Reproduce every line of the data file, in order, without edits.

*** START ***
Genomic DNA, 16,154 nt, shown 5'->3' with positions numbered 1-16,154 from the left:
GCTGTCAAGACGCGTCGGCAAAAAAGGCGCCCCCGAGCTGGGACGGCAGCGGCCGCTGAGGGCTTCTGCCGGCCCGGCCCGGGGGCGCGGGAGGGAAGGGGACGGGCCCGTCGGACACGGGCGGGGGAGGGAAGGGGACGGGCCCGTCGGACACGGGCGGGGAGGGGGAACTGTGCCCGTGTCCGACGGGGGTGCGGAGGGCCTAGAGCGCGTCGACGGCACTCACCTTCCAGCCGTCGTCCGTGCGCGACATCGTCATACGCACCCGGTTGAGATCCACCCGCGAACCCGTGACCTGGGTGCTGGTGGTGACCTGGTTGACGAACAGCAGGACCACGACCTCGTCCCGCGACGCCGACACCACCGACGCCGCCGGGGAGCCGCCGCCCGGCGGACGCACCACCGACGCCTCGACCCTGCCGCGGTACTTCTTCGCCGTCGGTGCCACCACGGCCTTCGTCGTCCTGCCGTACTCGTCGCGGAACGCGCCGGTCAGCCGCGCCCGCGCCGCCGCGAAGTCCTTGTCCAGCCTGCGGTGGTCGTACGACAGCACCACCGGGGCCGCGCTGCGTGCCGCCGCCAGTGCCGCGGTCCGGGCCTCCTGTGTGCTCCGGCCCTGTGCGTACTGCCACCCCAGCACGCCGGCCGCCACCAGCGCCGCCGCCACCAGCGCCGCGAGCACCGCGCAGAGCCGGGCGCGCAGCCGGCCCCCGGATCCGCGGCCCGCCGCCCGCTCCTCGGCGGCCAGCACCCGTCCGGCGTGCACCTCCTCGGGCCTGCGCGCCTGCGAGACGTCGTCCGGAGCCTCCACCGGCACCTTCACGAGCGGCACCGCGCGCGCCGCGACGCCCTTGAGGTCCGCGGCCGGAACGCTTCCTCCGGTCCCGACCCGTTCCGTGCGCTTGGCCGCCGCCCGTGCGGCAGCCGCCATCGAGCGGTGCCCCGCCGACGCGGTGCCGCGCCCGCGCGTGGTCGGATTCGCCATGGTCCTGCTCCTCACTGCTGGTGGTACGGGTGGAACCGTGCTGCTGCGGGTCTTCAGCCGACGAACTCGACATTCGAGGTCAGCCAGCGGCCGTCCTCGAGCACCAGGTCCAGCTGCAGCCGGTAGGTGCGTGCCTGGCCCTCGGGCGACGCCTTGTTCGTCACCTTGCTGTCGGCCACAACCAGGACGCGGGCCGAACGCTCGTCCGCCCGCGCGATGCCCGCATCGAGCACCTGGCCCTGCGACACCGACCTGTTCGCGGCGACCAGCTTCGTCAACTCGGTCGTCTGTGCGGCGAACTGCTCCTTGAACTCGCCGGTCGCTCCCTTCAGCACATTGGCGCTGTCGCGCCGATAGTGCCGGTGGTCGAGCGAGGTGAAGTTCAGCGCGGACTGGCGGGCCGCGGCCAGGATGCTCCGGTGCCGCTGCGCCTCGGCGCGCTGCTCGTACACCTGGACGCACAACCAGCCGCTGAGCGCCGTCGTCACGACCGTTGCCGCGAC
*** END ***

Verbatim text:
Genomic DNA, 16,154 nt, shown 5'->3' with positions numbered 1-16,154 from the left:
GCTGTCAAGACGCGTCGGCAAAAAAGGCGCCCCCGAGCTGGGACGGCAGCGGCCGCTGAGGGCTTCTGCCGGCCCGGCCCGGGGGCGCGGGAGGGAAGGGGACGGGCCCGTCGGACACGGGCGGGGGAGGGAAGGGGACGGGCCCGTCGGACACGGGCGGGGAGGGGGAACTGTGCCCGTGTCCGACGGGGGTGCGGAGGGCCTAGAGCGCGTCGACGGCACTCACCTTCCAGCCGTCGTCCGTGCGCGACATCGTCATACGCACCCGGTTGAGATCCACCCGCGAACCCGTGACCTGGGTGCTGGTGGTGACCTGGTTGACGAACAGCAGGACCACGACCTCGTCCCGCGACGCCGACACCACCGACGCCGCCGGGGAGCCGCCGCCCGGCGGACGCACCACCGACGCCTCGACCCTGCCGCGGTACTTCTTCGCCGTCGGTGCCACCACGGCCTTCGTCGTCCTGCCGTACTCGTCGCGGAACGCGCCGGTCAGCCGCGCCCGCGCCGCCGCGAAGTCCTTGTCCAGCCTGCGGTGGTCGTACGACAGCACCACCGGGGCCGCGCTGCGTGCCGCCGCCAGTGCCGCGGTCCGGGCCTCCTGTGTGCTCCGGCCCTGTGCGTACTGCCACCCCAGCACGCCGGCCGCCACCAGCGCCGCCGCCACCAGCGCCGCGAGCACCGCGCAGAGCCGGGCGCGCAGCCGGCCCCCGGATCCGCGGCCCGCCGCCCGCTCCTCGGCGGCCAGCACCCGTCCGGCGTGCACCTCCTCGGGCCTGCGCGCCTGCGAGACGTCGTCCGGAGCCTCCACCGGCACCTTCACGAGCGGCACCGCGCGCGCCGCGACGCCCTTGAGGTCCGCGGCCGGAACGCTTCCTCCGGTCCCGACCCGTTCCGTGCGCTTGGCCGCCGCCCGTGCGGCAGCCGCCATCGAGCGGTGCCCCGCCGACGCGGTGCCGCGCCCGCGCGTGGTCGGATTCGCCATGGTCCTGCTCCTCACTGCTGGTGGTACGGGTGGAACCGTGCTGCTGCGGGTCTTCAGCCGACGAACTCGACATTCGAGGTCAGCCAGCGGCCGTCCTCGAGCACCAGGTCCAGCTGCAGCCGGTAGGTGCGTGCCTGGCCCTCGGGCGACGCCTTGTTCGTCACCTTGCTGTCGGCCACAACCAGGACGCGGGCCGAACGCTCGTCCGCCCGCGCGATGCCCGCATCGAGCACCTGGCCCTGCGACACCGACCTGTTCGCGGCGACCAGCTTCGTCAACTCGGTCGTCTGTGCGGCGAACTGCTCCTTGAACTCGCCGGTCGCTCCCTTCAGCACATTGGCGCTGTCGCGCCGATAGTGCCGGTGGTCGAGCGAGGTGAAGTTCAGCGCGGACTGGCGGGCCGCGGCCAGGATGCTCCGGTGCCGCTGCGCCTCGGCGCGCTGCTCGTACACCTGGACGCACAACCAGCCGCTGAGCGCCGTCGTCACGACCGTTGCCGCGAC